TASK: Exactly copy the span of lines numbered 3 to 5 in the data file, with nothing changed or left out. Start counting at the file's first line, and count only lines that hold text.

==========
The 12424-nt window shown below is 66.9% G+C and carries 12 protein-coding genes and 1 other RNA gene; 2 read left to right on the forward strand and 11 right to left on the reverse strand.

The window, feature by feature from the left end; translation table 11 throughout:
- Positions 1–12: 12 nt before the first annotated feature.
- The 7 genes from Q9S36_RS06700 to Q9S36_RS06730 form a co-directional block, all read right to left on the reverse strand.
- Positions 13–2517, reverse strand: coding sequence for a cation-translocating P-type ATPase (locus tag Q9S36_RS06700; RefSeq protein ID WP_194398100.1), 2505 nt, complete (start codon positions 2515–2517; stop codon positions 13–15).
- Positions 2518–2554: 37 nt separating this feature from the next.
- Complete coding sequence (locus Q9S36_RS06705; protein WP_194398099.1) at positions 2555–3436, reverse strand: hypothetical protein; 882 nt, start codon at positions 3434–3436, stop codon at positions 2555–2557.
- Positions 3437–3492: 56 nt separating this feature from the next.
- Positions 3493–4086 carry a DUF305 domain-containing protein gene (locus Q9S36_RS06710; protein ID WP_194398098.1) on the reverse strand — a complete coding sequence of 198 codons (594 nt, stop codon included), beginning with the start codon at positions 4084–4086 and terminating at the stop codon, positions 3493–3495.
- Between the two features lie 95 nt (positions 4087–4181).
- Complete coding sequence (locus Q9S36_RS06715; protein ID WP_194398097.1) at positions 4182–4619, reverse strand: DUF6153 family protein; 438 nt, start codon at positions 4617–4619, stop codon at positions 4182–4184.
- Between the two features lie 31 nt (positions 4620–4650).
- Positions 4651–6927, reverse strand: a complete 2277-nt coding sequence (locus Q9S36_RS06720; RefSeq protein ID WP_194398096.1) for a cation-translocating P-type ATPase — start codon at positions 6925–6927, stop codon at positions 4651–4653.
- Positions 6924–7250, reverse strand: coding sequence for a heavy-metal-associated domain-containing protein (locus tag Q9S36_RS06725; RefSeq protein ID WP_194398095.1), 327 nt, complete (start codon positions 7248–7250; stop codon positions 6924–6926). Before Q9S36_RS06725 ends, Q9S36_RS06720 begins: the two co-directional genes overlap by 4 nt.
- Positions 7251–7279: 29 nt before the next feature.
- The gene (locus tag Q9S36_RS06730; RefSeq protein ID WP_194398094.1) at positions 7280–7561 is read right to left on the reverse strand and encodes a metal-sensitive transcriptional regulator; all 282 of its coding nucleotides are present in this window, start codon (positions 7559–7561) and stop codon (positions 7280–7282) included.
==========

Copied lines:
- Positions 1–12: 12 nt before the first annotated feature.
- The 7 genes from Q9S36_RS06700 to Q9S36_RS06730 form a co-directional block, all read right to left on the reverse strand.
- Positions 13–2517, reverse strand: coding sequence for a cation-translocating P-type ATPase (locus tag Q9S36_RS06700; RefSeq protein ID WP_194398100.1), 2505 nt, complete (start codon positions 2515–2517; stop codon positions 13–15).